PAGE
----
Long before Kakerlakenpoker and Skull & Roses were facilitating bad behaviour between friends, there was Quo Vadis?. The principal of the game is very simple: negotiate your way through the Roman Senate to collect as many laurels as possible. However, your game pieces (the members of your powerful political family) move across the board only with the assistance of your opponents’ voting power, so try to avoid offending your friends at the outset. (There will be plenty of time for social bridge-burning later on.)

    Your turn is simple: you add one of your politician’s to the board; you move one of your politician’s up the board towards the Inner Sanctum; you move Caesar himself. The board is broken up into a number of committees, which only have so many spaces for the ambitious politicians climbing the Roman political ladder. However, since you need a majority of votes from your current committee to move forward to the next committee, you will have to spend much of the game harnessing the raw, unbridled power of your silver tongue.

    Quo Vadis? is a mean game. I have been excommunicated from several game nights for my psychologically abusive behaviour during this game. If there is a shred of decency left in your still-beating heart, beware; this game punishes decency and crushes timidity. But if our gurus have taught you Cards Against Humanity, Kakerlakenpoker and Skull & Roses and still you ask for more, try Quo Vadis?.[1]

    [1] Snakes & Lattes is not liable for you having to take a taxi home after you alienate all of your friends that drove here; Snakes & Lattes is further indemnified from all emotional damages arising from the playing Quo Vaids?. Enjoy responsibly!

  • Game Review - Ghooost!

    Written by Nicole H / Published March 20th, 2013 / 1 Comment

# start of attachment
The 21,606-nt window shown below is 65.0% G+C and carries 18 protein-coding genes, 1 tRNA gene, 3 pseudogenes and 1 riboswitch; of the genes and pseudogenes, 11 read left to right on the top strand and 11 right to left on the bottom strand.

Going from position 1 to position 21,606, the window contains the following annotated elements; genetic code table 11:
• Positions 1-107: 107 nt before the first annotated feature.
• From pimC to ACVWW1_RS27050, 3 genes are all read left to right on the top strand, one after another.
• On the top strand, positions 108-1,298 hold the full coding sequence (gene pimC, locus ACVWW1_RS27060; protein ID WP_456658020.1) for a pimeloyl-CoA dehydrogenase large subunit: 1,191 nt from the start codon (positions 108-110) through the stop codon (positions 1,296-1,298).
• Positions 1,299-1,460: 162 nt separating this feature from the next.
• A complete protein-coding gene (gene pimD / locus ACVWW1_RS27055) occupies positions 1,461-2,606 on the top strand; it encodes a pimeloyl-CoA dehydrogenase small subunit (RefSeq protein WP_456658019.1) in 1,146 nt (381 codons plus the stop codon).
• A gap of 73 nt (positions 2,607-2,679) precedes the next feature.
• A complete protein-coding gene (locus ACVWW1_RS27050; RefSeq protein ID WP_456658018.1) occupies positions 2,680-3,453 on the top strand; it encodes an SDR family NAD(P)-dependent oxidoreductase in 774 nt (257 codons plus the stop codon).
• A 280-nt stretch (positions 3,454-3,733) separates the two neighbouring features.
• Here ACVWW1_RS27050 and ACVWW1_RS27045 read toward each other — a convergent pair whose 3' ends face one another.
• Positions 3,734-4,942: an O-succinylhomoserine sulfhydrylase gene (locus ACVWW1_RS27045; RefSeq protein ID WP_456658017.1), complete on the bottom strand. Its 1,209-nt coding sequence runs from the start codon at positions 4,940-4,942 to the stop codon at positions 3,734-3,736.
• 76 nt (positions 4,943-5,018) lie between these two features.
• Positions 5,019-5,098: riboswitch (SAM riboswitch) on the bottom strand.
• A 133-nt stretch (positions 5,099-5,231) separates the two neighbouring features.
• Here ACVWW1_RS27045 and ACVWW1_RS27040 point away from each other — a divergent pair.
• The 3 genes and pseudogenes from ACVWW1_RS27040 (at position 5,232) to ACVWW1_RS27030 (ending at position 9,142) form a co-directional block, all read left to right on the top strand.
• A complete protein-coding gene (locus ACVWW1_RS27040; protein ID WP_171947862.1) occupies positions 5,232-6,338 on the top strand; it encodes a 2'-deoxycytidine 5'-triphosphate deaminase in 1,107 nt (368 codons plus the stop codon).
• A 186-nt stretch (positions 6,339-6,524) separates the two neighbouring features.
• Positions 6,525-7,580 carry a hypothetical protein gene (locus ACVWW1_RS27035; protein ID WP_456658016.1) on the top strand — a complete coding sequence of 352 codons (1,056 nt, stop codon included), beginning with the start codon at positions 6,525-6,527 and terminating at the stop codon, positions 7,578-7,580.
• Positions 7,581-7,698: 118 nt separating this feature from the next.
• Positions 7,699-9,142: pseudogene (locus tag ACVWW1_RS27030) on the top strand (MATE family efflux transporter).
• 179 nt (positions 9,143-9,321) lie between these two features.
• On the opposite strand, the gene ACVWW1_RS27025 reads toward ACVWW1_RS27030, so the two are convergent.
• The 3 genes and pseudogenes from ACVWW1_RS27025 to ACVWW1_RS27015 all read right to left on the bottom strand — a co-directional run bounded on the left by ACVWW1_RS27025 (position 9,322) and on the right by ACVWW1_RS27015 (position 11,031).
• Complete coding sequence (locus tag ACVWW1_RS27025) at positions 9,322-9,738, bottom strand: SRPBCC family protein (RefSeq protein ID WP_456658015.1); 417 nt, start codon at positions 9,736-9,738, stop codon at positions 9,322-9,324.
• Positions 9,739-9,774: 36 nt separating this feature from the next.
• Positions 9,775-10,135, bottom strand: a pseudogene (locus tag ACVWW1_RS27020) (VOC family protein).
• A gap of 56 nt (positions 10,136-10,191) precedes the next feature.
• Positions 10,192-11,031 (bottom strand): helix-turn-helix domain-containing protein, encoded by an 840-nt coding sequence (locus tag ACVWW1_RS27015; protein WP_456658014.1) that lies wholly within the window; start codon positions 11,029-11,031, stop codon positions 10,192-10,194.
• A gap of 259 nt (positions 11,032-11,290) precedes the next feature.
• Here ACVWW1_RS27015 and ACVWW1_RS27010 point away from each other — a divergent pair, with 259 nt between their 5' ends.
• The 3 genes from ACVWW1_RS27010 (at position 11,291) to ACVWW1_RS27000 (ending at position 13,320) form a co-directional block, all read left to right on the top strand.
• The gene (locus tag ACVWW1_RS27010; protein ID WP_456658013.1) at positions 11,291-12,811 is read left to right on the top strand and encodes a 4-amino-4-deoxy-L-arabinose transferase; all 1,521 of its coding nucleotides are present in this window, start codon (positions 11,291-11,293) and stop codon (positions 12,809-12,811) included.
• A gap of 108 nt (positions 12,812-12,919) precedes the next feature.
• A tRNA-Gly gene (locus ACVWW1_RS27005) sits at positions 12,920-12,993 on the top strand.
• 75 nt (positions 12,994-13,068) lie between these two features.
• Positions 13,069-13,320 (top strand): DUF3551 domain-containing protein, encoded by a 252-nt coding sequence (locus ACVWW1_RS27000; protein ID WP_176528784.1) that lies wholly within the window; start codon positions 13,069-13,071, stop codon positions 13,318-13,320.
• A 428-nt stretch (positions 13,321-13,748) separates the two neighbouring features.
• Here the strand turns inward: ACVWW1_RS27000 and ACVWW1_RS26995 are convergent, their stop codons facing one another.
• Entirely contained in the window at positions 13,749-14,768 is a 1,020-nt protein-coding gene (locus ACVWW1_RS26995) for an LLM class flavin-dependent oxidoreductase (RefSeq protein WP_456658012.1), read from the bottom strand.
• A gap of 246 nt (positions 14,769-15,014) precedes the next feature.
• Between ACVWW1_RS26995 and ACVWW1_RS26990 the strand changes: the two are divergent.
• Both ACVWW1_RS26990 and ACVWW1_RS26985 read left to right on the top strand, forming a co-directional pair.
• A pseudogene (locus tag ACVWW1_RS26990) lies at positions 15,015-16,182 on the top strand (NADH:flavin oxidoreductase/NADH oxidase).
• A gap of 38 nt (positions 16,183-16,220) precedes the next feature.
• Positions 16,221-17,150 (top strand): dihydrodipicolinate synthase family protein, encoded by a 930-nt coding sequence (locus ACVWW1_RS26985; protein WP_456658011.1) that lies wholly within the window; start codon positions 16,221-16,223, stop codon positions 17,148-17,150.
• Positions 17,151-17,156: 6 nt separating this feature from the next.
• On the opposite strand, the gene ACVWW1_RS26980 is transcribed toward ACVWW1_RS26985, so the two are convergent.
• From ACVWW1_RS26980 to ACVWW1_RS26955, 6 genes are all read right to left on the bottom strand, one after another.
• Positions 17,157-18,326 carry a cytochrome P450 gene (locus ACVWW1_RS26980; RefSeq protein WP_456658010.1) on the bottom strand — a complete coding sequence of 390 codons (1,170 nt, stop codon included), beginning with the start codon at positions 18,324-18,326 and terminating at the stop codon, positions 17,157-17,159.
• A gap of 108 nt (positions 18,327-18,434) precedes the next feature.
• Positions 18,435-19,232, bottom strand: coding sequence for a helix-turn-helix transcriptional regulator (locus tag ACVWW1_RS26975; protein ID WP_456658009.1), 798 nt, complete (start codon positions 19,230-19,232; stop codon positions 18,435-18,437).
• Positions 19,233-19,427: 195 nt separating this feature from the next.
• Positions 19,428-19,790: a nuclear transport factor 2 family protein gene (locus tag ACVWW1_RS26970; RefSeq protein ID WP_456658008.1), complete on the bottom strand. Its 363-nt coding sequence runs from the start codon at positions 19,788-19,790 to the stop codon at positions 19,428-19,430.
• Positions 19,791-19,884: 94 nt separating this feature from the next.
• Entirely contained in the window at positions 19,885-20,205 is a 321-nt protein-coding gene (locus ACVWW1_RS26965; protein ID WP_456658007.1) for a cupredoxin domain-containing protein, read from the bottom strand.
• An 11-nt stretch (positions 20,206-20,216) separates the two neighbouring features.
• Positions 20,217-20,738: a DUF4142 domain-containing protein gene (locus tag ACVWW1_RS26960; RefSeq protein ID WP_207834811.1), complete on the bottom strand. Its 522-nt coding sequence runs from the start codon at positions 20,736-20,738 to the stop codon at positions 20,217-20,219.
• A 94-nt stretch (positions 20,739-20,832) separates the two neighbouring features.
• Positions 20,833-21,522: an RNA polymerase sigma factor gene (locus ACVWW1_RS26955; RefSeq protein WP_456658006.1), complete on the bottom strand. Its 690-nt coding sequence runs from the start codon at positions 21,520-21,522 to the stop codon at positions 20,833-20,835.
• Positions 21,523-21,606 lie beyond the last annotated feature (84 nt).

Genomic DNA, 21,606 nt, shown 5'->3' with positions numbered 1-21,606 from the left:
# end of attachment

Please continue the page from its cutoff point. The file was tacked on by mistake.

From Colin, one of our game gurus!

    Here’s the thing: I love monsters, I love ghosts, I love card games and I love adorable artwork. So, when we saw Ghooost! on display at February’s New York Toy Fair, I was entranced: the man who created King of Tokyo and Magic: The Gathering has designed an adorably macabre card game with the cutest artwork I’ve seen in ages. When I clumsily asked the iello’s booth reps if I could take a copy with me for the café, it was with regret that they told me they had only display copies for the show. My devastation that day has given way to joy, for Ghooost! has finally arrived at the café!

    The game’s mechanics are simple: play a card(s) of the same value from your hand to the Cemetery (read: discard pile) provided they are equal to or greater than the value of the top card. If you can’t, draw the Cemetery into your hand. Each player has their own Mansion (read: separate mini-deck dealt to each player at beginning of game) which they cannot touch until the second phase of the game. Empty your Mansion and hand first, and you win the round! It seems like the first round is build up for the second, gathering good card combinations to help drain your Mansion; some of the strategies are less apparent in a two-player game, but Ghooost! strikes a nice balance between strategy and luck (as all good card games should).

    The artwork is adorable and its teach is straight-forward (which means I’ll be pushing it on all of the game gurus). For all of my praise, I cannot rightly say that it’s very innovative (not until I play it a dozen more times), but the game is one of the most charming additions to our collection in recent memory. If you want something light and fast to get your game night started, Ghooost! will make a fantastic addition to your collection.

  • New York Toy Fair 2013 wrap-up!

    Written by Ben C / Published February 22nd, 2013 / 0 Comments

    For the second year, Snakes & Lattes made the trek to New York for its annual Toy & Game Fair. This is one of the largest events for the game industry where a number of new titles are introduced.